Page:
Baking Tip: Fluffy Batter Means Lighter Cake

by Jeanne on November 29, 2009

You may have noticed that I always start my cake recipes with: “beat butter until fluffy. Add sugar and beat for a few more minutes, until fluffy. Then add eggs and beat some more.” This is because gluten-free flours aren’t as elastic as gluten flours and are somewhat heavy. You need to give the leaveners something to work with. By beating the sugar and then the eggs for a longer-than-you-might time, you are creating air bubbles in your batter. This is important because yeast and chemical leaveners like baking powder and baking soda do not create new air bubbles. They use the air bubbles that are already present to help the crumb to rise. Lots of air bubbles means a light cake instead of a leaden cake.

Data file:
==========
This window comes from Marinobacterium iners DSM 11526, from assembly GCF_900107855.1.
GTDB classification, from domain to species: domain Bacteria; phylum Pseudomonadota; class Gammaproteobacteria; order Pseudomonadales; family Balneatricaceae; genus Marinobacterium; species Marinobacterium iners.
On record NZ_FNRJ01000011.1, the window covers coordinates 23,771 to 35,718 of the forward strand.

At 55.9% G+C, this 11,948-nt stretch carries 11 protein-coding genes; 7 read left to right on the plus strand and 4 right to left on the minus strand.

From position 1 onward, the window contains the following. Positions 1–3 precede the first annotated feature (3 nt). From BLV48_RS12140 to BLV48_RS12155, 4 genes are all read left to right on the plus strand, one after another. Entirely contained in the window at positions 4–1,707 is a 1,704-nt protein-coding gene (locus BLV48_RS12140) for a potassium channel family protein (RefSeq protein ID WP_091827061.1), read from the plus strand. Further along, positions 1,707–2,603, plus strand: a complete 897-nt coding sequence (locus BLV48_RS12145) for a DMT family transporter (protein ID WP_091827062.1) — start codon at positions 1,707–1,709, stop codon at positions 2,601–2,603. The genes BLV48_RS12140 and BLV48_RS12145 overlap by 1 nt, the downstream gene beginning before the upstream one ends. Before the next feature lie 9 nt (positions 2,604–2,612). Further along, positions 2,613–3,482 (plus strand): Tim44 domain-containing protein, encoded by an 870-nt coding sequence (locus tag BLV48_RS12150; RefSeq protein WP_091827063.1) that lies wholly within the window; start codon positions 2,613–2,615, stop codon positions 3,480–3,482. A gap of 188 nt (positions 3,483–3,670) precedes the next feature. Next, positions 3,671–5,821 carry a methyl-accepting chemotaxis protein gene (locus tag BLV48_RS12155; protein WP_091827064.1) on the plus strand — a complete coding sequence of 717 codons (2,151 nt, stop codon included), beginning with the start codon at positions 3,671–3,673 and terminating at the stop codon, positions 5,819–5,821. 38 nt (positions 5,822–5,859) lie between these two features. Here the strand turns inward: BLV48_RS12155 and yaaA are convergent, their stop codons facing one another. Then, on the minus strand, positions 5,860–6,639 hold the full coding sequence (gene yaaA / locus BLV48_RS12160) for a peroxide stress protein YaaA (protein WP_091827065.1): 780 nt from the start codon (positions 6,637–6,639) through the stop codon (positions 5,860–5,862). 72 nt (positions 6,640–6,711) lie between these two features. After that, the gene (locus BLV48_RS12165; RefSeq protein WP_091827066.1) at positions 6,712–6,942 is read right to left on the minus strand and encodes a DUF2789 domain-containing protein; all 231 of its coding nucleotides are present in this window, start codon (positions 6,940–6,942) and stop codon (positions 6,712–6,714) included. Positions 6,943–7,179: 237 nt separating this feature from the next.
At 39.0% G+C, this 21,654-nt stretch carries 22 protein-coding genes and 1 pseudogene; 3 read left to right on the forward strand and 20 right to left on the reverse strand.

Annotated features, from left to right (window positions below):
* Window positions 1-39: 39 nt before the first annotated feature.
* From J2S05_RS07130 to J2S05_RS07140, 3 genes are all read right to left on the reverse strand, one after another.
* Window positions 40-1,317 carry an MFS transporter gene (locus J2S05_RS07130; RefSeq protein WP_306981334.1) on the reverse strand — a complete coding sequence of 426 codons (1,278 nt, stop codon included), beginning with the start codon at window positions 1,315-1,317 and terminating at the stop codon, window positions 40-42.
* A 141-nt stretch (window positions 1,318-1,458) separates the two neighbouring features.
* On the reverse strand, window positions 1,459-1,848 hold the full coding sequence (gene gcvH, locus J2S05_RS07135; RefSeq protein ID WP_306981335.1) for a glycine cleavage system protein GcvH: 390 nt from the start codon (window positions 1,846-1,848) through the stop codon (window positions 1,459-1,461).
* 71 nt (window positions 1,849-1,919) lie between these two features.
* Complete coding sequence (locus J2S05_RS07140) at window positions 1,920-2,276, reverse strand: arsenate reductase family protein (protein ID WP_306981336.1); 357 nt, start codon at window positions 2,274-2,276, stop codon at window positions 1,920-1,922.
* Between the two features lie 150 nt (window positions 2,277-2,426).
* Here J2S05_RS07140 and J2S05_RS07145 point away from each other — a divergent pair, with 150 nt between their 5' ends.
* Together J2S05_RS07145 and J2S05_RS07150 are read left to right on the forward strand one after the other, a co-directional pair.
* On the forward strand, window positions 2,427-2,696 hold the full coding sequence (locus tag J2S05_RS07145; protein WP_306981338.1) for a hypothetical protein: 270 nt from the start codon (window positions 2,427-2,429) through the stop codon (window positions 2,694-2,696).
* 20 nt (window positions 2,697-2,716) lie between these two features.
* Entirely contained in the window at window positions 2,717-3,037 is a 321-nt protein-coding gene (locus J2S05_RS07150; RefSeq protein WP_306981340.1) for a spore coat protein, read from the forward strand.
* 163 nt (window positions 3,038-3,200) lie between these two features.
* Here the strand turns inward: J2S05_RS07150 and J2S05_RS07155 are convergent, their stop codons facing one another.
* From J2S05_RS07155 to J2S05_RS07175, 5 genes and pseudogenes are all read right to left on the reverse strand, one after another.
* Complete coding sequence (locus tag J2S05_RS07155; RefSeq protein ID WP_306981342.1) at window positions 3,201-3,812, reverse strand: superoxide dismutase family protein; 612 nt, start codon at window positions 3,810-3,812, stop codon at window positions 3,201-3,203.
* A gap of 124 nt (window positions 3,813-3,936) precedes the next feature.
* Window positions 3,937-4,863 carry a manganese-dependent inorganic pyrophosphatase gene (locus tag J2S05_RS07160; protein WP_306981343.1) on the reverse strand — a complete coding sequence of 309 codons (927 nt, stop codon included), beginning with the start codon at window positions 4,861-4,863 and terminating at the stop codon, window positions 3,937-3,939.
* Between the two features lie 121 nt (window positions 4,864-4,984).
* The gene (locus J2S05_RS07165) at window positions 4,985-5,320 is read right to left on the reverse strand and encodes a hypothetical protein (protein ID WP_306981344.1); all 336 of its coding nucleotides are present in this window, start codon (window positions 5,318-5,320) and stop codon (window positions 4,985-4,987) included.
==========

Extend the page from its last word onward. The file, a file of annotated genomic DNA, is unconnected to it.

I learned this trick from Shirley O. Corriher, from her book Cookwise. She has new book out, Bakewise, which I am dying to get. Both books have won the James Beard Cookbook Award. She is in my pantheon of cooking/baking goddesses. (Seriously, one of these days I need to write a book about the bakers and cooks who have most influenced me. It will be a long love letter).

So, anytime you bake a gluten-free cake or bread, please beat the butter and eggs for a long time. The little extra time you take will pay off in a lighter result.

Of course, you don’t need to do this for cookies, which are by nature flat, unless you want a cake-y cookie.

PS: This also works for baked goods containing gluten.

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